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Title: Exploiting resistive pulse sensing for the detection of biomarkers
Author: Healey, Matthew
ISNI:       0000 0004 9349 0730
Awarding Body: Loughborough University
Current Institution: Loughborough University
Date of Award: 2020
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Having a robust and reliable assay that can be used by clinicians inside or outside the hospital laboratory is vital for diagnosing and monitoring the health of a population. The aim of this PhD was to build a foundation of knowledge that could be used to utilise resistive pulse sensing (RPS) coupled with nanoparticles as a platform for biomarker detection. The target of interest, and the overall goal of this thesis, was the prion protein in human blood,which is used for the detection of variant Creutzfeldt–Jakob disease (vCJD). There is no standard detection method for this disease, instead doctors rely on a series of post-mortem tests to determine a diagnosis of an individual. A few assays have been developed, but due to their selectivity issues, and the fact they can take many hours, or days, they are not currently used. This PhD combines the use of RPS with deoxyribonucleic acid (DNA) modified particles as a label free sensor that allows the characterisation of ananalyte bound to DNA modified particles. Namely, it is the 'surface charge' of the particle that is monitored using RPS, which could be a useful clinical tool for the detection of other biomarkers and not just vCJD described here. Altering and optimising the bound ligand to the particle's surface would make this possible. Here, only DNA, either as a capture probe or aptamer is used, but the ligand could be inorganic or organic molecules, peptides or RNA. Monitoring of a particle's relative velocity as it translocates through a pore gives information about its surface charge, which can be used to determine its zeta potential. The literature review in chapter 1 concentrates on highlighting the range of diseases caused by the conformational change of the human cellular prion protein (PrPc ) to the infectious 'scrapie' form (PrPsc), known collectively as prion diseases. The chapter moves on to the cause of the outbreak of vCJD in the United Kingdom (UK) in the 1990s and the extrapolated prevalence in the population. Finally, some of the most recent developments in the detection of Creutzfeldt–Jakob diseases (CJD) is given. The thesis moves to the theory of RPS, introducing the operation of the RPS platform called tunable resistive pulse sensing (TRPS), theory of transport in the system, particle velocities and zeta potential. Theory of aptamers and magnetic particles are also discussed. Before development of an assay for vCJD, the use of nanoparticlesin biological media needed to be investigated, and work at characterising the formation of the protein corona is demonstrated in chapter 4. This study used blood proteins, as well as human plasma and serum. Understanding how the formation of a protein corona around a particle is essential to understand its new biological identity. Carboxylated polystyrene nanoparticles were incubated as a function of protein, blood fraction and temperature; offering an insight into the effects. The subsequent zeta potential values could be used in later work in the assay's development. The surface of nanoparticles can be easily modified with a ligand(s), and in chapter 5 a complementary DNA sequence of the Rassf1a promoter region is immobilised onto the surface. Since the charge of a particle is related to its translocation velocity through a pore, the varying concentration of bound DNA could be detected. Being confident in RPS's ability to monitor this change, a site assessment study was conducted to determine hyper methylation of the Rassf1a sequence. Here, it was possible to assess if the sequence was single or double methylated, also the site of the methylation was obtained. The dose response of the method was investigated and determined to be more sensitive when half the binding capacity is used. The final assay for vCJD aims to use a DNA aptamer, so with the knowledge from previous chapters the foundations for an assay for the always fatal prion disease could be developed. The methods here determined the protocol's limit of detection without pre-concentration, the selectiveness of the aptamer in 3 abundant blood proteins and the first stages of optimising the assay through a pre-concentration magnetic separation. To summarise, the work from this thesis has delivered three published journal papers, as well as being presented at numerous conferences, including the 22nd Congress of the European Hematology Association in Madrid, Biosensors 2018 in Miami and the House of Common's STEM for Britain event.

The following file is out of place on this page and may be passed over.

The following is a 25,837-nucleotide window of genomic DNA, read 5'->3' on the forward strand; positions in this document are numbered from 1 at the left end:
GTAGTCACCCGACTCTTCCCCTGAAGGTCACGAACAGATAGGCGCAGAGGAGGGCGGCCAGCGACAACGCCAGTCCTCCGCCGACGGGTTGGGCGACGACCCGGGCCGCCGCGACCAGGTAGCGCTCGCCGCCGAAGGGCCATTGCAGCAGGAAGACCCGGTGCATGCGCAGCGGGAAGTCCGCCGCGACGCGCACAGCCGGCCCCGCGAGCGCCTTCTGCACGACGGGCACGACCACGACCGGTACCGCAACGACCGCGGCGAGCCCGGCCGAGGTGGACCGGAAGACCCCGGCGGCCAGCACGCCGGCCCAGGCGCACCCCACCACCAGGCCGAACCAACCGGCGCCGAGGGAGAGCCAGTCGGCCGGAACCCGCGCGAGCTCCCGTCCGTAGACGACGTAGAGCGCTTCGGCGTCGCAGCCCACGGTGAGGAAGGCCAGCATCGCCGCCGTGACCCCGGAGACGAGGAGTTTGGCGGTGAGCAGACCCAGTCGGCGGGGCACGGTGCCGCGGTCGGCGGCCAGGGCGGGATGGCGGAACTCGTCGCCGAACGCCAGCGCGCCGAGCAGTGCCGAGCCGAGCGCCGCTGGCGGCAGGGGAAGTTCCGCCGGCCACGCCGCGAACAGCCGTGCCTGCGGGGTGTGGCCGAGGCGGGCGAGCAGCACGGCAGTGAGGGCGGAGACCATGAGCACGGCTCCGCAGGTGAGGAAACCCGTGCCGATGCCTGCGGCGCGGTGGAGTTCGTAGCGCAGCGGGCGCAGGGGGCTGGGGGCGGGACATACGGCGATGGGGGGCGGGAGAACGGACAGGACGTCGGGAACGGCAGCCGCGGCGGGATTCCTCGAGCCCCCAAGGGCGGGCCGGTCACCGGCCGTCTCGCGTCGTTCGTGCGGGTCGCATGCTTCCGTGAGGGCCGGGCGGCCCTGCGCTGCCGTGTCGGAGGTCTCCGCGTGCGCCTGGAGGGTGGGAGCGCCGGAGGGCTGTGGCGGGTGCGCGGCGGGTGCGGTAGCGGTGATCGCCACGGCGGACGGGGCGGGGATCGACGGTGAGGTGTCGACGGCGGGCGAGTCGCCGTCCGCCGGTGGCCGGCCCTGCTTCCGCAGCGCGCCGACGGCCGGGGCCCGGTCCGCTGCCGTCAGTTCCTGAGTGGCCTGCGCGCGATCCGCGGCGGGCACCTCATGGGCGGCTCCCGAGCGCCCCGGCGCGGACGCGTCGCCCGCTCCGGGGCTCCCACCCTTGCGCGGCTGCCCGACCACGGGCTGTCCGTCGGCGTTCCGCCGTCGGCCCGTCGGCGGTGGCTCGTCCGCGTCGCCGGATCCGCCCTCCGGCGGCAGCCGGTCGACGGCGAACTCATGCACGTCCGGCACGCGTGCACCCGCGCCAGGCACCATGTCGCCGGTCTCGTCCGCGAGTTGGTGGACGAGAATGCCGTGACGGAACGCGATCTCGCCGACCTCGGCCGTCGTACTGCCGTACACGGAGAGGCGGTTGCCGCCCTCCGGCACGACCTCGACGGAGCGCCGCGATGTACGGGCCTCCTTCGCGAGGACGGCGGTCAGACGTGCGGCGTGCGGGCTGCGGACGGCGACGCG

Supervisor: Not available Sponsor: Not available
Qualification Name: Thesis (Ph.D.) Qualification Level: Doctoral
Keywords: Aptamers ; Biomarkers ; Resistive pulse sensing ; prion diseases